Does this mean you have to completely abandon your analog system all at once?  Not necessarily.  As each system is different the only real way to tell what will need to be done is to hire a security systems expert to do an in person assessment of the current situation.  One option might be to use the existing analog equipment and simply add converters to the camera and network switch ends of the cabling.  This creates a sort of hybrid system where you’re using existing coax cable from the analog system but the converters allow you to add IP cameras; they don’t have to rely on your company’s network and can still be recorded on your DVR, NVR, or VMS (Digital Video Recorder, Network Video Recorder, and Video Management System).

The benefit to a hybrid system is you don’t lose out on the initial investment of the original system and it allows for easy add-ons, upgrades and replacements of IP technology.  The other option is to completely remove all analog devices and cabling and start over with a new IP system.  Sometimes IP systems can utilize existing analog infrastructures so that could be an alternative to starting from scratch.  Remember if you have an IT department at your facility it is important to include them in the process to ensure a seamless integration.

Whether you’re looking to upgrade to and IP system all at once or try the hybrid approach it’s key to include a licensed security systems expert from the beginning.  They can help guide you through the process from start to finish.  Our team at Perfect Connections, Inc. have been providing expert security system solutions to businesses throughout northern and central New Jersey since 1992.  We understand that each facility is unique and requires individualized security solutions.

If you live or run a business in Central or Northern New Jersey and would like information on any of the topics discussed above, please call 800-369-3962 or simply CLICK HERE.

What Does Megapixel Mean In Security Cameras?

If you’re in the market for a security system a major component you’re probably considering is video surveillance.  While doing a little research you’ve likely come across a plethora of surveillance options with various technological features.  It may seem like a daunting task to choose the cameras that suit your needs, which is why you should always consult a licensed security systems professional.  They’ll be able to assess the security risks associated with your facility and provide optimal solutions.  Our team at Perfect Connections, Inc. has been providing comprehensive security systems to businesses throughout northern and central New Jersey for the past 23 years.  We understand the process and can help you protect what matters most.  Our experts are knowledgeable in all aspects of security system integration including surveillance.  Whether or not you’ve done your own research it’s likely you’ve heard or come across the term megapixel.  What does that mean in regards to surveillance systems, and what are the advantages/disadvantages?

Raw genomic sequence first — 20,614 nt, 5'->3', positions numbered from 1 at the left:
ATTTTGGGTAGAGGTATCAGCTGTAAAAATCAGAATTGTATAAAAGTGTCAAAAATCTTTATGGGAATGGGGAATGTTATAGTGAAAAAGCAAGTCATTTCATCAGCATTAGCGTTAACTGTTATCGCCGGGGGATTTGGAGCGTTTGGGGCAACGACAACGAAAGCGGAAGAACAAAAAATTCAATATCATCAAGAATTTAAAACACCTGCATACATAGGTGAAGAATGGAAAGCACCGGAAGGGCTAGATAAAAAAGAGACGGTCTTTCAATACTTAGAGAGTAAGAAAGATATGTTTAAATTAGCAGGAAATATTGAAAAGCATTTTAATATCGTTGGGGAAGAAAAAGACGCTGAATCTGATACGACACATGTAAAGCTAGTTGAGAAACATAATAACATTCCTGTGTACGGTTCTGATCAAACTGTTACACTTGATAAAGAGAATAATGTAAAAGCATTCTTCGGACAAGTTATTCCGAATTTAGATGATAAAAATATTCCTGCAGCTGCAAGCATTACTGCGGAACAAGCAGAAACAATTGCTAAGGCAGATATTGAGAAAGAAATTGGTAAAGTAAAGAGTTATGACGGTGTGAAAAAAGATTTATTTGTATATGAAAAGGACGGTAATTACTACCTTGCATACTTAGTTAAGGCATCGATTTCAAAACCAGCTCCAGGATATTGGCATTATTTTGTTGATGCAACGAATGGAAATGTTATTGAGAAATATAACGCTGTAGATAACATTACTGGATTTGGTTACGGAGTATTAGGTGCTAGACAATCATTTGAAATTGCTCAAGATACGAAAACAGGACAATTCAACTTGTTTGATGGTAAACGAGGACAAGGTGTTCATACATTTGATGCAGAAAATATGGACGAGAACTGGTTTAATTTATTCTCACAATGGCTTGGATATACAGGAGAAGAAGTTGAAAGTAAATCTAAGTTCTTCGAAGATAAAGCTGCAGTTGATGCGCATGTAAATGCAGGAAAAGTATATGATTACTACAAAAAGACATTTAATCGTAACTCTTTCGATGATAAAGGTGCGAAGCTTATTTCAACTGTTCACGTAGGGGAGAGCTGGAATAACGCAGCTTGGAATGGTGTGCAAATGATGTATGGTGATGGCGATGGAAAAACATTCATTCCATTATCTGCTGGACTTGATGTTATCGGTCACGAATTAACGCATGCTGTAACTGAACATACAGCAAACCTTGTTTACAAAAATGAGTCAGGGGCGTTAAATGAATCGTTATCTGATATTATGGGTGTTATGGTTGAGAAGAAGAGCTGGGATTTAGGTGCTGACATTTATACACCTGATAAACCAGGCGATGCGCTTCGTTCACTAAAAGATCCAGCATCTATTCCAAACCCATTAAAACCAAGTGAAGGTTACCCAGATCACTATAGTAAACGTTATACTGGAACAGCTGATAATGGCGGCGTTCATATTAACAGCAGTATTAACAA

640px-Definitions_of_TV_standards To understand the relationship between megapixels and video surveillance let’s first figure out what megapixel means.  A pixel is a “picture element residing on the image sensor (in a camera).”  The quantity of pixels helps determine the resolution of an image.  All megapixel cameras have a minimum of 1,000,000 pixels which means the image is comprised horizontally and vertically 1,000 x 1,000 pixels.  In recent years there has been an increased demand for megapixel surveillance cameras over the standard definition cameras widely used in the past.  Standard resolution cameras typically have a resolution of approximately 400,000 pixels.

To get an idea of the difference between image resolutions the picture above shows three variations.  The front image shows a standard resolution of 576 pixels, the middle shows an HD (High Definition) resolution of 720 pixels, and the last image shows an HD 1080 pixel resolution.  While most consider all HD cameras to fall under the megapixel category Raul Calderon, senior vice president of marketing for Arecont Vision, says that HD cameras with a 720 pixel resolution are not technically a megapixel camera as the resolution only adds up to 921,600 pixels.  A major difference between HD and megapixel cameras is HD cameras have to comply with set standards whereas megapixel cameras simply refer to the number of pixels.